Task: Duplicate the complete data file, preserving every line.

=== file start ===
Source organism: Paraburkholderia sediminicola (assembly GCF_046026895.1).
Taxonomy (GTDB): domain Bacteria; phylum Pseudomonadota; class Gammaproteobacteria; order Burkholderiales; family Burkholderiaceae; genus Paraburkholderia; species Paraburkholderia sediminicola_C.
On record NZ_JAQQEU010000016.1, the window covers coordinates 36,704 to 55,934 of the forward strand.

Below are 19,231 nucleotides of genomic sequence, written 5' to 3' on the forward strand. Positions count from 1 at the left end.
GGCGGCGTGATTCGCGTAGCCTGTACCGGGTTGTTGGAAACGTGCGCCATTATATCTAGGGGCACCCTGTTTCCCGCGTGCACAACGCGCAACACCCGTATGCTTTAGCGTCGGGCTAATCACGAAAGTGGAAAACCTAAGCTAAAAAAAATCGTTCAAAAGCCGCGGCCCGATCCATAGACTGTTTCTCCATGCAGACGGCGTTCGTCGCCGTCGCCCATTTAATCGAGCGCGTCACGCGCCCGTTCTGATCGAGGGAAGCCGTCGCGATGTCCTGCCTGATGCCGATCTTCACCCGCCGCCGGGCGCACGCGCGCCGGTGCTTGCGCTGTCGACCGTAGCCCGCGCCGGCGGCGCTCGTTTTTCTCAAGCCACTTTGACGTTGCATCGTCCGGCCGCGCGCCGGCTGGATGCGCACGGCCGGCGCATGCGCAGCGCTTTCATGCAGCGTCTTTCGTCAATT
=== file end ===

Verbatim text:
Source organism: Paraburkholderia sediminicola (assembly GCF_046026895.1).
Taxonomy (GTDB): domain Bacteria; phylum Pseudomonadota; class Gammaproteobacteria; order Burkholderiales; family Burkholderiaceae; genus Paraburkholderia; species Paraburkholderia sediminicola_C.
On record NZ_JAQQEU010000016.1, the window covers coordinates 36,704 to 55,934 of the forward strand.

Below are 19,231 nucleotides of genomic sequence, written 5' to 3' on the forward strand. Positions count from 1 at the left end.
GGCGGCGTGATTCGCGTAGCCTGTACCGGGTTGTTGGAAACGTGCGCCATTATATCTAGGGGCACCCTGTTTCCCGCGTGCACAACGCGCAACACCCGTATGCTTTAGCGTCGGGCTAATCACGAAAGTGGAAAACCTAAGCTAAAAAAAATCGTTCAAAAGCCGCGGCCCGATCCATAGACTGTTTCTCCATGCAGACGGCGTTCGTCGCCGTCGCCCATTTAATCGAGCGCGTCACGCGCCCGTTCTGATCGAGGGAAGCCGTCGCGATGTCCTGCCTGATGCCGATCTTCACCCGCCGCCGGGCGCACGCGCGCCGGTGCTTGCGCTGTCGACCGTAGCCCGCGCCGGCGGCGCTCGTTTTTCTCAAGCCACTTTGACGTTGCATCGTCCGGCCGCGCGCCGGCTGGATGCGCACGGCCGGCGCATGCGCAGCGCTTTCATGCAGCGTCTTTCGTCAATT